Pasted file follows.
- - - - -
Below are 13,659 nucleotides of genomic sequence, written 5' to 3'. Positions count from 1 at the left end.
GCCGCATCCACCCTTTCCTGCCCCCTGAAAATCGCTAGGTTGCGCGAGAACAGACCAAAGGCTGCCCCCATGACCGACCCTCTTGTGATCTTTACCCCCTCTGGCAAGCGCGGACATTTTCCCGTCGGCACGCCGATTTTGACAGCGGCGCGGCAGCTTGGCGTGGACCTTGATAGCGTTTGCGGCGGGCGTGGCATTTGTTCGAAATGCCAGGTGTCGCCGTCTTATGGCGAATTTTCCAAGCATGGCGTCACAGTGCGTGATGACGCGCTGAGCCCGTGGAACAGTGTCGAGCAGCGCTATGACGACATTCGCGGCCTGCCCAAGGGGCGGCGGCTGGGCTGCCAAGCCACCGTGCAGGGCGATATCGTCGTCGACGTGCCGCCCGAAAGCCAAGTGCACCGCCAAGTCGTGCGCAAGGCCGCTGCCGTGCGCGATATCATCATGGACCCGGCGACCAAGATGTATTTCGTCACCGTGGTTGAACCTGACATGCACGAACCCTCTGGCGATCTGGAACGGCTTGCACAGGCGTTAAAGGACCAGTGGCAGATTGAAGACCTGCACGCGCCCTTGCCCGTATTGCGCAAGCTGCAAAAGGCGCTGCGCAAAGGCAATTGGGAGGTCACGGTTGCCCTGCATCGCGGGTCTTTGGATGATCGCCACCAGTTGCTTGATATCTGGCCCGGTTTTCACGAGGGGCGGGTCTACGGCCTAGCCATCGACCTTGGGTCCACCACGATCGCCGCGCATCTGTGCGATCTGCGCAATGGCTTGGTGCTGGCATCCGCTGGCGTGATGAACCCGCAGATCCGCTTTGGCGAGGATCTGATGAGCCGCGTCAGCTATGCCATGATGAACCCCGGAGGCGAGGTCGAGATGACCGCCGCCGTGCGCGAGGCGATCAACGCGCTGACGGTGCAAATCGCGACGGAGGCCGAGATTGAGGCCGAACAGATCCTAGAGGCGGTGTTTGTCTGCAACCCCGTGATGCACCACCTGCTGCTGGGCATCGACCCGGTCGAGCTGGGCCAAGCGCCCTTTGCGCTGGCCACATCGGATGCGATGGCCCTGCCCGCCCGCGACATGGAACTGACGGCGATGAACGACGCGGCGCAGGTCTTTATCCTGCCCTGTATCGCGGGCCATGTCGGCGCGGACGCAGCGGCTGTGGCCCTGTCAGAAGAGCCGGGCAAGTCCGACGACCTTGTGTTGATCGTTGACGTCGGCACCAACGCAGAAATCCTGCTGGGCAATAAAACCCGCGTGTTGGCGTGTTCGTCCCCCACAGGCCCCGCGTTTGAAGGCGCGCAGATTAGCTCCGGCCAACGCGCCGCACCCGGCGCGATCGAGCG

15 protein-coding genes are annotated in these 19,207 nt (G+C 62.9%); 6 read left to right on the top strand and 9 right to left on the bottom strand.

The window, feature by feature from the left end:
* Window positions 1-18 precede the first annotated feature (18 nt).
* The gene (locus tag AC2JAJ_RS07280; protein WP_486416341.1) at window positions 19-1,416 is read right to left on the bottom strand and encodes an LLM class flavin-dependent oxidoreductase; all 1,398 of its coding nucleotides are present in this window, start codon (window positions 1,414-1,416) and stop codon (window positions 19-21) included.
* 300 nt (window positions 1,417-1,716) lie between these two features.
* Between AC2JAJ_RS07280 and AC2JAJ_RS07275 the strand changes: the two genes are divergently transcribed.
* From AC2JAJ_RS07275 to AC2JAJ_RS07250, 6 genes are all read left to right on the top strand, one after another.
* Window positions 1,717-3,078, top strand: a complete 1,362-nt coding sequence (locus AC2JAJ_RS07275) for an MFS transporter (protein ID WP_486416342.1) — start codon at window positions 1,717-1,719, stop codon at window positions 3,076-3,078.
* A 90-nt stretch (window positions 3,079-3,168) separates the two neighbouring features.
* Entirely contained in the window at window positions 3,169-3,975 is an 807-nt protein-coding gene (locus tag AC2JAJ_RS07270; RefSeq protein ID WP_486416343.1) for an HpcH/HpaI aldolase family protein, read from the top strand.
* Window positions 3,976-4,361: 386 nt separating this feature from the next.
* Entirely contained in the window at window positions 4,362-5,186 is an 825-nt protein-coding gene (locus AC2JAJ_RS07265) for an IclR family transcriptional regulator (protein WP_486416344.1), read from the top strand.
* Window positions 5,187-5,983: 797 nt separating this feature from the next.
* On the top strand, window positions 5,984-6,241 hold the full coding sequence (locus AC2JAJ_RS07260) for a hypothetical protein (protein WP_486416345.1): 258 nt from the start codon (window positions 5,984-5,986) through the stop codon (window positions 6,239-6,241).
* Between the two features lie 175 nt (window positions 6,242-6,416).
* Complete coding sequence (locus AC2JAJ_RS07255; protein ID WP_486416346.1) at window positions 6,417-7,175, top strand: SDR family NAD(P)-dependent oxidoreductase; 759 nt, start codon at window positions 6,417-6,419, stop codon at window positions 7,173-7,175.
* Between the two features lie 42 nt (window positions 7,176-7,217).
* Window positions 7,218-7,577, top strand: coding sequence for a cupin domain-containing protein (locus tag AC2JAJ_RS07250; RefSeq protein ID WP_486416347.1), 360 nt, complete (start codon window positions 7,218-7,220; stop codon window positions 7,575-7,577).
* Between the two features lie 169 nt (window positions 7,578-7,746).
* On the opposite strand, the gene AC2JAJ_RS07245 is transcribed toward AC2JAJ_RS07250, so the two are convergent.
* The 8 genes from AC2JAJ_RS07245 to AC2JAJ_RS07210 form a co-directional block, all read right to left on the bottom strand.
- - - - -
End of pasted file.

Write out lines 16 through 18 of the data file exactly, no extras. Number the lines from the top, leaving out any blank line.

* On the top strand, window positions 5,984-6,241 hold the full coding sequence (locus AC2JAJ_RS07260) for a hypothetical protein (protein WP_486416345.1): 258 nt from the start codon (window positions 5,984-5,986) through the stop codon (window positions 6,239-6,241).
* Between the two features lie 175 nt (window positions 6,242-6,416).
* Complete coding sequence (locus AC2JAJ_RS07255; protein ID WP_486416346.1) at window positions 6,417-7,175, top strand: SDR family NAD(P)-dependent oxidoreductase; 759 nt, start codon at window positions 6,417-6,419, stop codon at window positions 7,173-7,175.